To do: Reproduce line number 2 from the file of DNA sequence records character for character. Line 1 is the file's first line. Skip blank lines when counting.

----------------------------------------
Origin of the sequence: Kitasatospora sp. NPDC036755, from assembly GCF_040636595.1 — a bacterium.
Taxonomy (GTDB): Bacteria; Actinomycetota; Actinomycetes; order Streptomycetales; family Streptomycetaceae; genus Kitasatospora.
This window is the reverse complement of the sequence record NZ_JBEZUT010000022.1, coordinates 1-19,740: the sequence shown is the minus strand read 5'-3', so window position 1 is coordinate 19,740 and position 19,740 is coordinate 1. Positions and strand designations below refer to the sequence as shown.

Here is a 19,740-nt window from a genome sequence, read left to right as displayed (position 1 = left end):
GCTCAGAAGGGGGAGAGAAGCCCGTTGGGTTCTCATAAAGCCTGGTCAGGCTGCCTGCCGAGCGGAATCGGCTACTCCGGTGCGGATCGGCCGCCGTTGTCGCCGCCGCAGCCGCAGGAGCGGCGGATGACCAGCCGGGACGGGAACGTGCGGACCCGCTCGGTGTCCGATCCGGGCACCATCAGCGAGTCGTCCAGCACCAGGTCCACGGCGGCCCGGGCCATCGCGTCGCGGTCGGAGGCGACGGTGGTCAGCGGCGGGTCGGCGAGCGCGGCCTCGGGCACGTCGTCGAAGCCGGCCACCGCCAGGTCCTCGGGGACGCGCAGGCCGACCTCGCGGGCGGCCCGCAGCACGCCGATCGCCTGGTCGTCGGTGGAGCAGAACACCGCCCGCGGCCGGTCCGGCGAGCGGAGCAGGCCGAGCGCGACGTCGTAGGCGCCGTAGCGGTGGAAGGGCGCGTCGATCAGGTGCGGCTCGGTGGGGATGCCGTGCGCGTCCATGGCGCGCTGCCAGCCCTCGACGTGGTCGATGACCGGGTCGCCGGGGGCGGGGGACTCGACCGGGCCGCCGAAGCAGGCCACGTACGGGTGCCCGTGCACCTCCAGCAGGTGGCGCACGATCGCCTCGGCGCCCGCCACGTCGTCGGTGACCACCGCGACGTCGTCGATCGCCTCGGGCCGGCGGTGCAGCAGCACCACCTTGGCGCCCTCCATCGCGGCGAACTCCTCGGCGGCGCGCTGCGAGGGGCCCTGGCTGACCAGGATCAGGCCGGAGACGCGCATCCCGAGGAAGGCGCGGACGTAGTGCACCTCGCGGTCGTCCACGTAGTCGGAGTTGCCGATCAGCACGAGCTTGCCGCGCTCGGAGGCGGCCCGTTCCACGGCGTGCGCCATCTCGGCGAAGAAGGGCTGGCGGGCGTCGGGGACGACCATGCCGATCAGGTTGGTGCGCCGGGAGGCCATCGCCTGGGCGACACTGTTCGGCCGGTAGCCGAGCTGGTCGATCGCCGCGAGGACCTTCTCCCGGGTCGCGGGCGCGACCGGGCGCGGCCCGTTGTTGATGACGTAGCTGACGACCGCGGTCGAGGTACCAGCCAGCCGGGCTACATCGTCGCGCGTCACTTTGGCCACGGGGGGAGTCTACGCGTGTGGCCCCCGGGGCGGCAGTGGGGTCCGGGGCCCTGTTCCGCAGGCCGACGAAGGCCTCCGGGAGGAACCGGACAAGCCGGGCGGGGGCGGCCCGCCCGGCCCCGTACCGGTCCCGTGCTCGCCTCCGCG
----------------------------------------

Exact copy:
Taxonomy (GTDB): Bacteria; Actinomycetota; Actinomycetes; order Streptomycetales; family Streptomycetaceae; genus Kitasatospora.